AHRQ Grantee Profile: Peter Pronovost, M.D., Critical Care Physician, Johns Hopkins Hospital
AHRQ Stats: Health Care Expenses
In 2014, 76 percent of Americans within the U.S. community population had expenses for ambulatory care. Smaller percentages of people had expenses for prescribed medicines (61 percent); home health care/other medical equipment (20 percent); and hospital inpatient care (7 percent). (Source: Agency for Healthcare Research and Quality, Medical Expenditure Panel Survey Statistical Brief #493: National Health Care Expenses Per Person in the U.S. Civilian Noninstitutionalized Population, 2014.)
- AHRQ Grantee Profile: Peter Pronovost, M.D., Critical Care Physician, Johns Hopkins Hospital.
- New AHRQ Publications Summarize Evidence on Treating Low Back Pain.
- Register, Submit Abstracts for 2017 TeamSTEPPS® National Conference.
- New AHRQ Views Blog Post.
- Register Now: 9th Annual Conference on the Science of Dissemination and Implementation in Health on Dec. 14-15.
- Featured Case Study: AHRQ Safety Program Helps Sinai Health System Reduce Infections and Medication Errors.
- AHRQ in the Professional Literature.
AHRQ’s latest grantee profile explores how Peter Pronovost, M.D., Ph.D., has made health care safer for patients. Over nearly two decades, his AHRQ-funded work has influenced the course of patient safety improvement by helping the field understand how errors occur, learning how organizational factors affect safety and developing interventions to make health care safer. Check out his profile and other AHRQ grantees who have made major advances in health services research.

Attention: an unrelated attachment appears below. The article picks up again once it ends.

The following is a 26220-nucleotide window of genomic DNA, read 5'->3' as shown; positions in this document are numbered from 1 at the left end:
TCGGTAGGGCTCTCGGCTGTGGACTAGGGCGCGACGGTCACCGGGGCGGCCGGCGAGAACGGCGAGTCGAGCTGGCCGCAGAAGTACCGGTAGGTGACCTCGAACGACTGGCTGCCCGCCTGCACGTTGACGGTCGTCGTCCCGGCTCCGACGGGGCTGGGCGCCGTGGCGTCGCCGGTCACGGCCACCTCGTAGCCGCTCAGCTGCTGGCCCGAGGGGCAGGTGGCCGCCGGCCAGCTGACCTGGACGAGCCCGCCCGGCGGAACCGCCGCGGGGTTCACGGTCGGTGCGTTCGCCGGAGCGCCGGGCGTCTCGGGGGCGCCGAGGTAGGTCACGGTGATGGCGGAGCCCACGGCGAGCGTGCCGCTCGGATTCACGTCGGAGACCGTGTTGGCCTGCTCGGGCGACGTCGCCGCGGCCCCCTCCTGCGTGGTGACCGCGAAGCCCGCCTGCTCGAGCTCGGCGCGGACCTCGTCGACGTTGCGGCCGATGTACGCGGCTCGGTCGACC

New evidence-based publications from AHRQ can help clinicians, patients and their families make informed decisions about treating low back pain, a condition that affects eight out of 10 people at least once in their lifetimes. Noninvasive Treatments for Low Back Pain: Current State of the Evidence is a publication for clinicians that summarizes the benefits and harms of noninvasive treatments for acute, subacute and chronic low back pain. The publication summarizes findings in an AHRQ-funded systematic review that examined interventions including exercise, medications, acupuncture and superficial heat. The publication also evaluates the strength of evidence for each finding. Also available is a new continuing education module based on the evidence review, as well as a plain-language publication for patients, Noninvasive Treatments for Low Back Pain—A Summary of the Research for Adults.
Registration is open for AHRQ’s 2017 TeamSTEPPS® National Conference June 14-16 in Cleveland. Presentation abstracts and posters must be submitted no later than Dec. 16. TeamSTEPPS is an evidence-based patient safety training program that emphasizes the importance of communication and teamwork among health care professionals. The conference will include pre-conference sessions, keynote presentations, concurrent presentation panels, networking opportunities and poster sessions. Access the call for proposals.
Register Now: 9th Annual Conference on the Science of Dissemination and Implementation in Health on Dec. 14-15